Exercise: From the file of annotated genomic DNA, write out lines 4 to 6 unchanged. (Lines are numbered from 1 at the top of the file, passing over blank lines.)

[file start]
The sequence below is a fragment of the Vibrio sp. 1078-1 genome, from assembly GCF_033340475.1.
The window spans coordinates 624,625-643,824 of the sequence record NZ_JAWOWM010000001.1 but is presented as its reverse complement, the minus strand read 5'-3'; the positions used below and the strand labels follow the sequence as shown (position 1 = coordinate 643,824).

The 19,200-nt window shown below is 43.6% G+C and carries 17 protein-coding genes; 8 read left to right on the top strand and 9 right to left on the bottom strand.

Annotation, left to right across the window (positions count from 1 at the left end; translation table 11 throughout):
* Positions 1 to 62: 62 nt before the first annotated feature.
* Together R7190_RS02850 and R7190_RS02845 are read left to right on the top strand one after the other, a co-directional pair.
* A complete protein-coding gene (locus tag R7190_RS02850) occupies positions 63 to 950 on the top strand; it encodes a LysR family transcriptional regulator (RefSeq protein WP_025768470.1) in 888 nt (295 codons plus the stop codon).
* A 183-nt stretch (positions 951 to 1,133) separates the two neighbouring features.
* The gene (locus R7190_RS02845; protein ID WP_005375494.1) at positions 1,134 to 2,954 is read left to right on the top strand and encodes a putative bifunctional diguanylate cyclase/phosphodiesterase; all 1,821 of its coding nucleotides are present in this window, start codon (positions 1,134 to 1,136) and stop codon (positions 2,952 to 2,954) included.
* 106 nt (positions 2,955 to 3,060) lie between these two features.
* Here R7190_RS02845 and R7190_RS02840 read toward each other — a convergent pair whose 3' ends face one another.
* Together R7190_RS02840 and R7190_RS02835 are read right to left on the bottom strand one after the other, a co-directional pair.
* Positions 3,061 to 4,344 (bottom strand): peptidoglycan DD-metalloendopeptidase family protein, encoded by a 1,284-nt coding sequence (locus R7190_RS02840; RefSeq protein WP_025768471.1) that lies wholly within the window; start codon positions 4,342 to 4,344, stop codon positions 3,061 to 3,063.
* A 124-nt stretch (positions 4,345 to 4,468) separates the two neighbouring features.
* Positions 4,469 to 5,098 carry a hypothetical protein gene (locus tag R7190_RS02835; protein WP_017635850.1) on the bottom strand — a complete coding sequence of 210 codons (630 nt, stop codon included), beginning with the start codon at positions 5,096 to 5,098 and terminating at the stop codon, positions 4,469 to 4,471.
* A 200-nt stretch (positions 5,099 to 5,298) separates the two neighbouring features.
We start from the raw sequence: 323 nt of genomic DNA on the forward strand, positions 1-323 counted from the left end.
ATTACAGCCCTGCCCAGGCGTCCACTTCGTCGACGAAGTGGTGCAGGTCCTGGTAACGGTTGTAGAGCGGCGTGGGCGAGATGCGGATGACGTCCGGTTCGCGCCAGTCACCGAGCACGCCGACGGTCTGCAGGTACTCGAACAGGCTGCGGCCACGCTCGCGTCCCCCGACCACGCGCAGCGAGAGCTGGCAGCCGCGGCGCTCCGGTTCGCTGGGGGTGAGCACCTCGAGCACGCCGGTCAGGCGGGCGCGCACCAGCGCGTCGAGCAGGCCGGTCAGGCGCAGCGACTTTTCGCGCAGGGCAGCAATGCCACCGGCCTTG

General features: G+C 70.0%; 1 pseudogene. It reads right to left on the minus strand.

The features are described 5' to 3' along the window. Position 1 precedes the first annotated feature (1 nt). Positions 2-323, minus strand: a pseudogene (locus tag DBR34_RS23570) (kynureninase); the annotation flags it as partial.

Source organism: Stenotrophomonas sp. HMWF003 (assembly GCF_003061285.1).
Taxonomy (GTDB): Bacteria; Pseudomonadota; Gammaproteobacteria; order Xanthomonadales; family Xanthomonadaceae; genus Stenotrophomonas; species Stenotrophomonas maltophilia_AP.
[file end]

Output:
Annotation, left to right across the window (positions count from 1 at the left end; translation table 11 throughout):
* Positions 1 to 62: 62 nt before the first annotated feature.
* Together R7190_RS02850 and R7190_RS02845 are read left to right on the top strand one after the other, a co-directional pair.